But this incident is an accidental violation of IP rights, there is no reason to believe that Sony intended to use the song without licensing, nor is there reason to believe that Sony considers people who accidentally violate copyright law to be pirates.

If you want to criticize Sony then criticize them for things they deserve to be criticized for. By trying to draw unrelated incidents into the debate you’re only obfuscating your own cause.

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Perhaps, I’m still uncomfortable with the idea “party X is advocating for something I think is unfair, therefore I’m going to advocate for something unfair to X”. It confuses your argument when you’re suddenly arguing for heavy copyright penalties for specific incidents, and if both sides feel they’re righteous then things devolve fairly quickly.

My philosophy is show you’re the party who’s always fair, show that you’re willing to be consistent in your principals. If the other side works by the same philosophy things should resolve quickly. If not you weren’t going to convince them anyways, but to the middle now sees you have a consistent philosophy you’re willing to stick to, this gives you a better chance of winning in the end.

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What absolute bollocks.
Work for Sony do you?


Actually, music gets inserted into films accidentally all the time. Totally true. You can trust me.

Oh, unnecessary, obfuscatory hostility. :smiley:

Out of respect for the concept of… you know, I was going to be caustic but what’s the point? Drink another coffee, grit your teeth some more and cross your eyes at the world for all I care.

My contention is that your inflexible attitude toward sane behaviour from corporations is enabling their intrusive behaviour.
When we give them a pass for their unsettling contribution to the current landscape of hostile intellectual property law, we assist in their negative agenda.

You need only look at sony’s actions over the last few weeks to see their propensity for over-reach and hysterics. My contention is that behaviour and the culture of lobbying and manipulation by corporations such as sony is unhealthy and ultimately destructive.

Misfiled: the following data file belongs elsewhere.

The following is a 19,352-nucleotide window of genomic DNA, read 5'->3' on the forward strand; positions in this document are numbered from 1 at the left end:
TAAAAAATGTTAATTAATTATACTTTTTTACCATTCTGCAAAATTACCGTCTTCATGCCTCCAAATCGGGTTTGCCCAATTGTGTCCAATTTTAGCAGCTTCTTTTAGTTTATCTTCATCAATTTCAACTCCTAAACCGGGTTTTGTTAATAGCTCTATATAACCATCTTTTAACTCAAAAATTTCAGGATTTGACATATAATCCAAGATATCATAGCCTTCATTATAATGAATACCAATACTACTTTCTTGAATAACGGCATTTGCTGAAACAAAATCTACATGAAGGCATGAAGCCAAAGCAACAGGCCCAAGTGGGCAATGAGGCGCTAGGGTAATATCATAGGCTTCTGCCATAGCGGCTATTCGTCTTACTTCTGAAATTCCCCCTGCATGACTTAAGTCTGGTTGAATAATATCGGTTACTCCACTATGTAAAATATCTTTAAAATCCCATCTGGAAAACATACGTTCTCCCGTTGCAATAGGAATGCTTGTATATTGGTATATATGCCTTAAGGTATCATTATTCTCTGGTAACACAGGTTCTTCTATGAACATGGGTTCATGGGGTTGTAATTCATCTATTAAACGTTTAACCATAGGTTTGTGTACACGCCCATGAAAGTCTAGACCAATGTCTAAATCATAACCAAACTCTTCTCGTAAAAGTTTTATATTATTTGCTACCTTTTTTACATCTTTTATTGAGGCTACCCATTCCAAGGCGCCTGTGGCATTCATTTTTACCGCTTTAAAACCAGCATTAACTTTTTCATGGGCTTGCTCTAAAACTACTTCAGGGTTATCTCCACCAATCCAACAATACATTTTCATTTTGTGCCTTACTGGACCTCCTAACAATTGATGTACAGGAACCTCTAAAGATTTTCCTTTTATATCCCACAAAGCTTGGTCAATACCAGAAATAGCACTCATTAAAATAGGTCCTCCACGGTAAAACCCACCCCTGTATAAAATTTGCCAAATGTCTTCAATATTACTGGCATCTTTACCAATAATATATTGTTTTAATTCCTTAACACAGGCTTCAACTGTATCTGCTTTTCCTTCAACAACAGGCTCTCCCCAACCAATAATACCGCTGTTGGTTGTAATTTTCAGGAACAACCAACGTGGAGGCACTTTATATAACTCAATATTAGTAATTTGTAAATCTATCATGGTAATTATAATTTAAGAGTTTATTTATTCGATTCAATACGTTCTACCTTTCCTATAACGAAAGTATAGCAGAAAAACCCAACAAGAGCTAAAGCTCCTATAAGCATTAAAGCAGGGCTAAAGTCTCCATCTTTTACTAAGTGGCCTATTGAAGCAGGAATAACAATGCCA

However, you seem to still feel the need to unnecessarily and obfuscatorily describe that behaviour as if you are making an assertion. Perhaps you needed to get that out there for your own brevity? Perhaps you feel that you cannot be sure the concept has been introduced if you didn’t do it yourself?

Whatever. It’s a bit weird of you and emblematic, I’m sure, of something important in your motivation. I just can’t quite put my finger on what that signifies. Perhaps it’s nothing but if I mention it now, I can return to it once you have further unveiled your motivations.

You firmly state that this is an accident, which I shouldn’t need to point out is not something you could possibly know. You may believe that criticism to be a double edged sword but look again. I only seek to sarcastically apply the tone of their own over-reaching and hysterical rhetoric against them.

The whole concept of pirating is my target. I don’t really intend to label sony as pirates. It’s a subtle difference but really the whole point of my comment centres on that idea.

My being critical of sony and your request that I only criticise them for things they deserve to be criticised for? Again, perhaps predicated on a misunderstanding of my intent, so maybe we can just leave that be.

I do wonder if you can find it within yourself to be critical of anything sony does, over and above some examples outside of the topic of piracy but then we’d need another thread for that. Again, more unnecessary obfuscation with your use of the term ‘unrelated incidents’.

I did try and unpack that but I’m afraid I’m at a loss. The central point of my contention is not something you can incidentally classify like that unless you’ve misunderstood my intent.

Whereas your entire statement is unnecessary obfuscation, it should be apparent that your motivations have only become more questionable, given your attitude and rhetoric.

Perhaps we can have a conversation about the irony of sony’s double standards, which this topic seems to be prompting us to address. I’ll gladly follow you to another topic you create if you’d prefer to discuss some other aspect of their behaviour.


Oh snap! I guess his point isn’t valid. I probably shouldn’t read it at all.